There was a terrific article in this month’s Supply Chain Management Review by John Ferreira and Len Prokopets from Archstone Consulting (“Does offshoring still make sense?”). The article highlights some key findings from a survey Archstone and SCMR conducted with thirty-nine senior executives from U.S. and European manufacturing companies. Among the interesting points highlighted in the article:
- North American manufacturers sourcing from China perceived that their savings would be in the 25 to 40 percent range. The true savings may never have been more than 15 percent, and were probably as little as 5 percent for some products.
- Off-shore labor and commodity costs are growing by more than 10 percent a year, key foreign currencies are gaining value against the dollar, and ocean freight costs have increased by 135 percent over the last three years. Thus, offshore manufacturing is becoming even less attractive.
- Consequently, North American manufacturing stands to grow 5 percent over local market demand, with Mexico and low-wage states like Alabama and Arkansas being the big winners.
For me, the most interesting portion of the article was a chart that showed all the cost buckets that companies need to consider when calculating an “all-in” total landed cost. Most of the manufacturers surveyed have landed cost models that take into account component and material prices, transportation costs, and exchange rate differentials. But only 41 percent have cost models that also take into account inventory costs, the cost of quality, and country specific costs like VAT and customs fees. Further, less than a third of the companies surveyed take into account six other cost factors, such as customer service costs and packaging costs, that also contribute to total landed costs.
Companies need granular costing models in order to determine true landed costs. As I looked at the various cost buckets, however, I wondered if it was even possible to accurately calculate a company’s true landed costs. Let’s just look at two of these areas: inventory costs and global trade costs.
As average lead times and lead time variability increase, the amount of inventory companies must hold to maintain a specific service level needs to increase. A 25 day average lead time is not necessarily better than a 30 day lead time from the perspective of how much inventory is needed. If the first supplier attains the 25 day average by having half of their deliveries occur on the 15th day and the other half on the 35th day, while the second supplier’s shipments are always delivered between 28 and 32 days, the math that determines how much inventory should be carried may well favor the “longer” lead time supplier.
To maintain desired service levels and accurately track inventory carrying costs, companies need good Supply Chain Event Management and Global Visibility solutions and they need to update the input variables of their inventory planning engines, specifically lead times and lead time variability, on an ongoing basis. In other words, in order to accurately determine the inventory component of a total landed cost calculation, companies have to integrate their visibility and inventory planning systems, as well as automate (or even semi-automate) the process of updating lead times and lead time variability. Do you know of any companies doing this? I don’t.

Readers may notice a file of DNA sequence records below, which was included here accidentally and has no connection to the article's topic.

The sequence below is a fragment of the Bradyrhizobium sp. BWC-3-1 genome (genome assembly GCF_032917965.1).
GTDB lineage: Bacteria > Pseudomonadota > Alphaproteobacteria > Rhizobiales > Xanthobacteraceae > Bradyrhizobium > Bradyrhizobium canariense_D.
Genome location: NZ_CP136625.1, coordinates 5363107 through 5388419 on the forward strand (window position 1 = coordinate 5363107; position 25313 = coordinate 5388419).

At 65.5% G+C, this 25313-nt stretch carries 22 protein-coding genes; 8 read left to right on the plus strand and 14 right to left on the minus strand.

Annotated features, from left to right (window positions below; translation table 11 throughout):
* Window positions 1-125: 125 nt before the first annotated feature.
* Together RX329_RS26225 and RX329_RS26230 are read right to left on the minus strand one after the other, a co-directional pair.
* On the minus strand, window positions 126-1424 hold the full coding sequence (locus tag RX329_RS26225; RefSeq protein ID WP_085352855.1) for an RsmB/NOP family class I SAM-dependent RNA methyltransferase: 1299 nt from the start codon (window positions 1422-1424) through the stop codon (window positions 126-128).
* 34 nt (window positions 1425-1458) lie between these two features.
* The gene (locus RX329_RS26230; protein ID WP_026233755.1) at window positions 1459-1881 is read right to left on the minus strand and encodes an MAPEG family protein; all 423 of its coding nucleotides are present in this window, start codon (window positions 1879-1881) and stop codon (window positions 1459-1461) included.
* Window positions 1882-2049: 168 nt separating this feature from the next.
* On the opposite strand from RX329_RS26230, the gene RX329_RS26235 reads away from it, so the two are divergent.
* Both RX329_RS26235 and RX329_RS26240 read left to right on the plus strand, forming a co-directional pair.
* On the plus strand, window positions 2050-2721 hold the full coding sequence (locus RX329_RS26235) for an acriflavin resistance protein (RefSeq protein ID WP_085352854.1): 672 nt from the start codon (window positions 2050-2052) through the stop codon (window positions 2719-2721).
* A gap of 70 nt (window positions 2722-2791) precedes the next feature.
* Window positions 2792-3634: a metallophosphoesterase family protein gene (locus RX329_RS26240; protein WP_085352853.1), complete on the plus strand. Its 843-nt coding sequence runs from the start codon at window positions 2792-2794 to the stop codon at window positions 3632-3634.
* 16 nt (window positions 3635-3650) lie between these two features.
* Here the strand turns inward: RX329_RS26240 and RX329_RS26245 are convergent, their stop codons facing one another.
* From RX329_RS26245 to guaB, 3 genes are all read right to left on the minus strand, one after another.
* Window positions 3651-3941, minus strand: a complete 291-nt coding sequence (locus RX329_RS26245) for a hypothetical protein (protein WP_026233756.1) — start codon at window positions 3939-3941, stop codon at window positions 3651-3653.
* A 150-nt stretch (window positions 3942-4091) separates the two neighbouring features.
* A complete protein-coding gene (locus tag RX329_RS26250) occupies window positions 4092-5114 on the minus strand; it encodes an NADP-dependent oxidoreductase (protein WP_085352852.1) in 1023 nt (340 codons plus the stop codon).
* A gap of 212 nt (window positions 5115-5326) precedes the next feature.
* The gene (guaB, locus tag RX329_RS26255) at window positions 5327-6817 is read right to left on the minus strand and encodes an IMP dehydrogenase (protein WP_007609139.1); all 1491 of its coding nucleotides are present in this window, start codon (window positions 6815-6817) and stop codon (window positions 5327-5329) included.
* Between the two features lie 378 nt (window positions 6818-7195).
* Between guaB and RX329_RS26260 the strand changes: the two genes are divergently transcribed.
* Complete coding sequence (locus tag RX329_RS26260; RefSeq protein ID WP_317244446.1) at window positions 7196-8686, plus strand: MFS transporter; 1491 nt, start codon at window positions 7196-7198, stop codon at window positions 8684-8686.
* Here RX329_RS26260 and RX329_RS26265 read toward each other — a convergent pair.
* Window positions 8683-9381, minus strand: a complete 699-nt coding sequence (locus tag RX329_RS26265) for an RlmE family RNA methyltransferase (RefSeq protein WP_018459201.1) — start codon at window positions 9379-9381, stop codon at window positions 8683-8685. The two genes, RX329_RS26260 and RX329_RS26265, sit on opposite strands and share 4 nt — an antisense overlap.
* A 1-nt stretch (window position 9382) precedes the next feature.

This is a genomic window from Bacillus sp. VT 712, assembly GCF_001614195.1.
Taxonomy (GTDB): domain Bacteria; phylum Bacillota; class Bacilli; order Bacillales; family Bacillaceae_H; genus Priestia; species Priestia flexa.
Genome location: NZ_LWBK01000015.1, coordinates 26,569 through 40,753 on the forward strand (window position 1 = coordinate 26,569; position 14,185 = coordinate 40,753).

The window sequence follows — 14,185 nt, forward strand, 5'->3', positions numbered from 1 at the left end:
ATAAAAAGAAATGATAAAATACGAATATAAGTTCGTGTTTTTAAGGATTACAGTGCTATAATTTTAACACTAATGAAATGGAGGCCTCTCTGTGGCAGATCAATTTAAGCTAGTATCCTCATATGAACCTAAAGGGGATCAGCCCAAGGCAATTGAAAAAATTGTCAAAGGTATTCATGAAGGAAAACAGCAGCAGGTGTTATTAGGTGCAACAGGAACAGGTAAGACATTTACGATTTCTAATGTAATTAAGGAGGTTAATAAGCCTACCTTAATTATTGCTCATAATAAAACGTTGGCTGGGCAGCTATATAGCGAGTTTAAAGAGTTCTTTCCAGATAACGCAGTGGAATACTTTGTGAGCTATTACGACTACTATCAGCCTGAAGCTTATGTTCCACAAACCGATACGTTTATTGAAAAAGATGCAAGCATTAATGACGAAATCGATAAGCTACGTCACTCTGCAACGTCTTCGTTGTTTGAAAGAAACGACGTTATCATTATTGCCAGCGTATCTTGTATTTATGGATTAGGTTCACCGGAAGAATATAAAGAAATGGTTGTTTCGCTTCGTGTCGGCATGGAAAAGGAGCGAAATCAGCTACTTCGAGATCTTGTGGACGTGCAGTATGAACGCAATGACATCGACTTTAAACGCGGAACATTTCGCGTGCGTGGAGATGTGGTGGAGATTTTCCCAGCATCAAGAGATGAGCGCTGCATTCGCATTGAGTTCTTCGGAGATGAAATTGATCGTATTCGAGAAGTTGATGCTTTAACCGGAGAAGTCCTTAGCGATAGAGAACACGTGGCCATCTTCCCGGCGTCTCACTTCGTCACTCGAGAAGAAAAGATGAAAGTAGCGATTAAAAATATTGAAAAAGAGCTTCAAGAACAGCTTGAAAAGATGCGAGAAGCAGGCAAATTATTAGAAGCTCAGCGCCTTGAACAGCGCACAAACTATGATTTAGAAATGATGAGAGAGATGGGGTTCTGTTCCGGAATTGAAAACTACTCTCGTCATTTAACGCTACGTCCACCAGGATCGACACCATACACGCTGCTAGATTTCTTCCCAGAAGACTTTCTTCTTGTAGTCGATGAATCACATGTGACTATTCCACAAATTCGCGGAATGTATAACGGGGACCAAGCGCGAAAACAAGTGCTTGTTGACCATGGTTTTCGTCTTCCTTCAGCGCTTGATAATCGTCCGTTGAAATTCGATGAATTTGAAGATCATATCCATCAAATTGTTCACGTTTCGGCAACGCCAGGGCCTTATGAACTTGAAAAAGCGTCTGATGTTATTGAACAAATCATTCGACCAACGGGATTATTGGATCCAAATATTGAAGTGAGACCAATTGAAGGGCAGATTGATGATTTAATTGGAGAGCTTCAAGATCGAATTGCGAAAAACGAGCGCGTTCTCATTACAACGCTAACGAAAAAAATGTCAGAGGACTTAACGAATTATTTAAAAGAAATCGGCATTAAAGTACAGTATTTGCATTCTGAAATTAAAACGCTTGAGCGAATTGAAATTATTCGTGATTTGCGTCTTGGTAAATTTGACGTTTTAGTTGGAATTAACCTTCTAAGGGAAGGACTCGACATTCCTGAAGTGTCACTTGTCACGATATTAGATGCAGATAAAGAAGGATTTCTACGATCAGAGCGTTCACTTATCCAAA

Last year, I completed a market study of Global Trade Management (GTM) solutions. GTM is a complicated solution space because these suites must support the “3 Cs” of global trade: compliance, content, and connectivity. The different platform choices – i.e., in-house implementation versus software-as-a-service (SaaS)-have different strengths and weaknesses when it comes to supporting the “3 Cs”.
SaaS solutions, as my colleague Adrian highlighted last week (“More questions about Software-as-a-Service“), are superior when it comes to global trade visibility and event management because they have a prebuilt network of connections to customs, carriers, logistics service providers (LSPs), suppliers, and other trading partners. As a result, they tend to have better data quality management surrounding communications with external parties, and on-boarding new trading partners that are already part of the network tends to be much quicker.
GTM solutions must also require up-to-date trade content. While some suppliers claim that they have trade content for nations representing 95 to 98 percent of global trade, they don’t claim to have all of the relevant content from the nations they cover. In other words, they may cover import and export compliance content, but not content related to free trade agreements like NAFTA (which is a particular weakness of several leading solutions).
Further, local expertise and presence is important. Trade regulations can change quickly. Without sources on the ground working with local authorities, GTM solutions can lag regulatory changes. In general, GTM solutions with a global scope lack depth in trade content. Also, it is not clear that the process for updating their content occurs easily or in a timely manner. Several solutions have depth in terms of regional or country-specific content, but lack the global scope.
In short, as I look at the cost buckets needed to calculate total landed costs, I have real doubts, based on current software solutions, that we can accurately calculate these costs. The question is: How close can we get to a true landed cost? And how would we know if we’re close?